As previously discussed in our Sept. 10, 2020, client alert, in Wong v. Restoration Robotics, Inc., Case No. 18-CIV-02609 (Cal. Super. Ct. Sept. 1, 2020), the Superior Court of California for the County of San Mateo dismissed claims against an issuer and its directors and officers, asserted under the Securities Act of 1933 (Securities Act), in favor of a federal forum-selection provision (FFP) in the issuer-defendant’s certificate of incorporation. This was the first state court case to opine on the enforceability of FFPs in the wake of the Delaware Supreme Court’s decision in Salzberg v. Sciabacucchi (Blue Apron), 227 A.3d 102 (Del. 2020), and the U.S. Supreme Court’s decision in Cyan, Inc. v. Beaver Cty. Emps. Ret. Fund, 138 S. Ct. 1061, 1069 (2018).
As we discussed in our Dec. 23, 2020, client alert, since the Restoration Robotics decision, two more California state courts have upheld the enforceability of FFPs, in In re Uber Technologies Securities Litigation and In re Dropbox, Inc. Securities Litigation.
Most recently, on April 28, 2022, the California Court of Appeal for the First Judicial District affirmed the Superior Court’s decision in Restoration Robotics, becoming the first state appellate court outside of Delaware to consider the enforceability of FFPs. Wong v. Restoration Robotics, Case No. A161489 (Cal. App. Apr. 28, 2022). The appellate court’s decision is another positive development for issuers that wish to protect against having to defend costly and potentially duplicative Securities Act claims brought in state court and, along with the earlier trial court rulings, has significant implications for the D&O insurance industry.
The Court’s Decision
Restoration Robotics was decided by the Superior Court in the wake of the Delaware Supreme Court’s decision in Blue Apron, in which that court held that FFPs are facially valid under the Delaware General Corporations Law and do not violate Delaware public policy. As we have noted previously, in some ways, the Restoration Robotics Superior Court was not sympathetic to the Delaware Supreme Court’s reasoning. For instance, in its decision, the Superior Court disagreed with the Delaware Supreme Court’s analysis of certain U.S. Supreme Court decisions, including Rodriguez de Quijas v. Shearson/American Express Inc., 490 U.S. 477 (1989).
In contrast, the Court of Appeal in a 35-page reasoned decision affirmed the decision below, but on grounds consistent with the Delaware Supreme Court in Blue Apron. For example, the court agreed with the Delaware Supreme Court that the Rodriguez decision foreclosed Appellant’s argument that enforcing FFPs violated substantive provisions of the Securities Act. In Rodriguez, the Supreme Court held that in the context of a mandatory arbitration provision, the Securities Act’s provision conferring concurrent state court jurisdiction without the possibility of removal is not critical to a complainant’s substantive rights and may be waived. Both the Delaware Supreme Court in Blue Apron and the California Court of Appeal in Restoration Robotics held that enforcing FFPs similarly does not violate any substantive provision of the Securities Act.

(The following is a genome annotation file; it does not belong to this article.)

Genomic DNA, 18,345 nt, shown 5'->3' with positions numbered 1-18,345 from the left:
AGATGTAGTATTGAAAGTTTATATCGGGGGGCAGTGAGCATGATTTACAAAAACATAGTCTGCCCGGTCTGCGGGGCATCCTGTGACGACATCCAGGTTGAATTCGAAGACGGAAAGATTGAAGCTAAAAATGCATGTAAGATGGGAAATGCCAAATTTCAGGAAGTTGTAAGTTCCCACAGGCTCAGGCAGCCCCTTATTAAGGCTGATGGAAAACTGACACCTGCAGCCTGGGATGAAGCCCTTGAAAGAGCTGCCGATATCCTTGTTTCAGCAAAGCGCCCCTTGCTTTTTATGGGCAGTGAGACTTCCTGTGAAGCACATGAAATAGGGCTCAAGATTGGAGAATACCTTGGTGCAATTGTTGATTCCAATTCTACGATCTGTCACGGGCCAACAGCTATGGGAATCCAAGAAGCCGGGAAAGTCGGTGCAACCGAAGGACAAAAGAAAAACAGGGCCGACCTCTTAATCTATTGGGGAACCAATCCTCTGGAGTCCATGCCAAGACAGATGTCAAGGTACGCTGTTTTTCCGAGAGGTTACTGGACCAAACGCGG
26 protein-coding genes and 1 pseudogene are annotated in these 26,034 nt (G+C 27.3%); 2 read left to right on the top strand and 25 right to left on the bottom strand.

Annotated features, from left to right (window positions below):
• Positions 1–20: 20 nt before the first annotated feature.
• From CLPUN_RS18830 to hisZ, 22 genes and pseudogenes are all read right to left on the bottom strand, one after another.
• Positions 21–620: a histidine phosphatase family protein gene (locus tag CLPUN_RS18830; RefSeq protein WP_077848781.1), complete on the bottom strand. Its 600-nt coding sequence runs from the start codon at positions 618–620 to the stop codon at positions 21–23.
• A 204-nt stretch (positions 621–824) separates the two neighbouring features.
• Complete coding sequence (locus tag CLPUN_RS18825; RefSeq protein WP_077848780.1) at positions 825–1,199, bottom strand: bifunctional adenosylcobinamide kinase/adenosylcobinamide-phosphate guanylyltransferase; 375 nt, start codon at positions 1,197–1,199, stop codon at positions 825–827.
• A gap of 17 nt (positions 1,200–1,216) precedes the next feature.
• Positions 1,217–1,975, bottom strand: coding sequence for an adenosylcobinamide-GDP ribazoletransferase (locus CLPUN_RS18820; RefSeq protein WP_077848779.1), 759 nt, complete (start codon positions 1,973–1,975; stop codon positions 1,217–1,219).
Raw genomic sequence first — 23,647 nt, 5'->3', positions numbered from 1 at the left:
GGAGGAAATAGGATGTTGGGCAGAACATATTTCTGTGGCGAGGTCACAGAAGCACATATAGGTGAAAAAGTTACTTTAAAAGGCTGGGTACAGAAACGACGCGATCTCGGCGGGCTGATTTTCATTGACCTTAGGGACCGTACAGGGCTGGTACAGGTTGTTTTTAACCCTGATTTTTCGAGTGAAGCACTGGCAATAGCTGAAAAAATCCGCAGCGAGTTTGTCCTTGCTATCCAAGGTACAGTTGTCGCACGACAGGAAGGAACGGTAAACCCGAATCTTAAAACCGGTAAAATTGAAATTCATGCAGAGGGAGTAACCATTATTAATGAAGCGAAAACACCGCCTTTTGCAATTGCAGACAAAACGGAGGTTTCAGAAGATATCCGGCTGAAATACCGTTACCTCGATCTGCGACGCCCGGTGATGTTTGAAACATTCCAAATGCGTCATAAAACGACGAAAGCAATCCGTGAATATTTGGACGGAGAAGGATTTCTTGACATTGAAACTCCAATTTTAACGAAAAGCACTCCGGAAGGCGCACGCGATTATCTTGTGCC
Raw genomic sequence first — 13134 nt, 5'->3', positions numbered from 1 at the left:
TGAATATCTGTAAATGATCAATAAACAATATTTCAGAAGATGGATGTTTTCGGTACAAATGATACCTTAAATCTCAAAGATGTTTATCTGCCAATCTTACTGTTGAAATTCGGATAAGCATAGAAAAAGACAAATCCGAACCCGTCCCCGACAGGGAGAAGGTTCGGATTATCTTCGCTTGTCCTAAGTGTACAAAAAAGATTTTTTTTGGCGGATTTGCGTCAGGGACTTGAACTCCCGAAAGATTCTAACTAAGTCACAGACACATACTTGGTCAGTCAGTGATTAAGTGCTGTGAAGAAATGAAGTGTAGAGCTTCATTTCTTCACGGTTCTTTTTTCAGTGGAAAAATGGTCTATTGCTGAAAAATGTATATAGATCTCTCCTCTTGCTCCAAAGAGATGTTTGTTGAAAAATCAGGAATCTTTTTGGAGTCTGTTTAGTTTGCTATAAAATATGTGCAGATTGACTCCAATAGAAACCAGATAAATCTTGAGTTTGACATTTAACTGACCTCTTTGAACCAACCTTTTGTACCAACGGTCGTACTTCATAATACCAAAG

The Court of Appeal also rejected Appellant’s claims that enforcing FFPs would run afoul of the commerce clause and/or the supremacy clause of the U.S. Constitution. Appellant’s commerce clause claim failed because Appellant could not demonstrate that enforcing FFPs constitutes a “state action,” and even if he could, Delaware has a legitimate interest in allowing its corporations to include FFPs in their charters, and any resulting burden on interstate commerce did not outweigh the benefits. The court rejected Appellant’s supremacy clause claim because Appellant failed to identify any Delaware state law claim that was similar in “size and type” to his Securities Act claim.
Finally, the Court of Appeal agreed with the Superior Court that enforcing FFPs is not unconscionable, unjust or unreasonable. The court rejected Appellant’s argument that a reasonable investor should not be expected to “pore over a registration statement or otherwise investigate a company’s certificate of incorporation,” noting that Appellant failed to cite to any authority in support of that proposition. The court also found that the FFP was not procedurally or substantively unconscionable, as the FFP did not restrict Appellant from bringing his claim in a local federal court.
While California Superior Court decisions are not precedential, the published Court of Appeal decision is binding precedent on California lower courts. The reasoned decision of the Court of Appeal is another victory for California-based issuers that, in this time of soaring D&O insurance costs, through FFPs, hope to avoid the expense of duplicative federal and state court Securities Act litigation and obtain the efficiencies of federal court litigation.
 The Superior Court had declined to rule on Appellant’s constitutional claims, ruling that they were not properly brought before the court.